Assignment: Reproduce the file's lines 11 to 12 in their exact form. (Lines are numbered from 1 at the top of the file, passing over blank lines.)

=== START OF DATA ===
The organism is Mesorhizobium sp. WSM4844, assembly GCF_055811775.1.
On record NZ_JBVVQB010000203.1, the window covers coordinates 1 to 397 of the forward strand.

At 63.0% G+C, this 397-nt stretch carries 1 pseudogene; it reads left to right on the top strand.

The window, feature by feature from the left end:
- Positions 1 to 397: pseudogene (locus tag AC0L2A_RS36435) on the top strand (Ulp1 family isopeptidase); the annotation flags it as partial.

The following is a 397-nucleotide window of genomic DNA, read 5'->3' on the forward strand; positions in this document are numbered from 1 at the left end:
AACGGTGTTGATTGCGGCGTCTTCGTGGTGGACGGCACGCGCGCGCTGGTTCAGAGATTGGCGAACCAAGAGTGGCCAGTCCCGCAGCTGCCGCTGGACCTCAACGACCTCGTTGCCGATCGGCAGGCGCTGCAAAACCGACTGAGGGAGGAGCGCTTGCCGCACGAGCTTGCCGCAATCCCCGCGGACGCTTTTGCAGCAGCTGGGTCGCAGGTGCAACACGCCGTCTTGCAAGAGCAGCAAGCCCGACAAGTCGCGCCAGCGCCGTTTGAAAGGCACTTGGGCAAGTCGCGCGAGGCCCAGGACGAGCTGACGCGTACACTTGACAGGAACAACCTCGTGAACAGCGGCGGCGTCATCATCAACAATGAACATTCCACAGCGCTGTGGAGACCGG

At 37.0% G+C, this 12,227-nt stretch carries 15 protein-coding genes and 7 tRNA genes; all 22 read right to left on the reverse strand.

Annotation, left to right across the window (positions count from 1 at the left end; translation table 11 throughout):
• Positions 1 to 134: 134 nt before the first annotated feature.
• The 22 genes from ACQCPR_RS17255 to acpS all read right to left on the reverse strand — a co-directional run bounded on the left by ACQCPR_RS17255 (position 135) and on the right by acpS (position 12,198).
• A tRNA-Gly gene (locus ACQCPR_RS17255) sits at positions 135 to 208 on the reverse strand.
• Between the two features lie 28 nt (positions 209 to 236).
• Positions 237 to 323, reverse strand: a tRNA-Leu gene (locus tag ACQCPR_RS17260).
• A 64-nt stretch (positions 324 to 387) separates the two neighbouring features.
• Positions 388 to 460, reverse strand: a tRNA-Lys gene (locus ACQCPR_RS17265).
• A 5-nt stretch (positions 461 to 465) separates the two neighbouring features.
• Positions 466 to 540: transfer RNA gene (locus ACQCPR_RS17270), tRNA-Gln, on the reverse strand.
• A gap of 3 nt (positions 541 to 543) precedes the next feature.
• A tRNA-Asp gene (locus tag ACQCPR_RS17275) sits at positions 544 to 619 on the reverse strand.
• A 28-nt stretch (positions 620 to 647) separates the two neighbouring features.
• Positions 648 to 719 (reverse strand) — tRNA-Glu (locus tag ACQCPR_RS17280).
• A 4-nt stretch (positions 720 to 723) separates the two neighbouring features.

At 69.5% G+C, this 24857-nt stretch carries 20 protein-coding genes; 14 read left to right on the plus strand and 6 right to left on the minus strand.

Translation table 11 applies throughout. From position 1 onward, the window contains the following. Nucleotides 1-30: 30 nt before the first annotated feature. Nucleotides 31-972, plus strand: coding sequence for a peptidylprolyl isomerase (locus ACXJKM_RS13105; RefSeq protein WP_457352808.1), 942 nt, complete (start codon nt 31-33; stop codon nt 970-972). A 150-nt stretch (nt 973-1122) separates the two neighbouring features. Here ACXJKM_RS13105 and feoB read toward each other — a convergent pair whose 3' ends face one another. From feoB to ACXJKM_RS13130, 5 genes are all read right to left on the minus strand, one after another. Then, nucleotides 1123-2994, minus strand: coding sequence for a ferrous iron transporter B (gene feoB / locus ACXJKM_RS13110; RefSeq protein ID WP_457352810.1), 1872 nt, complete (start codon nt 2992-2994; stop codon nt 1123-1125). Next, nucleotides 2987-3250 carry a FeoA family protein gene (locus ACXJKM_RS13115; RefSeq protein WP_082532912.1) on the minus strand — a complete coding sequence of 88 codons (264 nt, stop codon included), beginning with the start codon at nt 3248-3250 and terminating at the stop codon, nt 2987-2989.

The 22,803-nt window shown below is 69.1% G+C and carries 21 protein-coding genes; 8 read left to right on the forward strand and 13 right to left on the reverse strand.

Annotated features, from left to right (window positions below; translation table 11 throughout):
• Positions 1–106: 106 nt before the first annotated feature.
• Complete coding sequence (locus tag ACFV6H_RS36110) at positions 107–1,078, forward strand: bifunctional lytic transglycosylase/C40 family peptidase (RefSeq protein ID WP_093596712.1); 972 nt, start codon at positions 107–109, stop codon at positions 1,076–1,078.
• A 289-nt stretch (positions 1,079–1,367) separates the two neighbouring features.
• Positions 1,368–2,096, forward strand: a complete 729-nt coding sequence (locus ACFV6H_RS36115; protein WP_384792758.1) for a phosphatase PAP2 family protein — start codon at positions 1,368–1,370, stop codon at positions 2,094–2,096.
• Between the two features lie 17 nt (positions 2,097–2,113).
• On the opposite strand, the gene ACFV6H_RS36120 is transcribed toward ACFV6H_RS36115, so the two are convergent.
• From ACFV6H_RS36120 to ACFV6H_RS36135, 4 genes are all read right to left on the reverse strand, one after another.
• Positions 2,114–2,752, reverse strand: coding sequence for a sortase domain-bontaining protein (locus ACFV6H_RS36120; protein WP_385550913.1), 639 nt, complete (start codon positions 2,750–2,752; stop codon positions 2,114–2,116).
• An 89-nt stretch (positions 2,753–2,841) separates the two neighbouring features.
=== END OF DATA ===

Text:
• The 22 genes from ACQCPR_RS17255 to acpS all read right to left on the reverse strand — a co-directional run bounded on the left by ACQCPR_RS17255 (position 135) and on the right by acpS (position 12,198).
• A tRNA-Gly gene (locus ACQCPR_RS17255) sits at positions 135 to 208 on the reverse strand.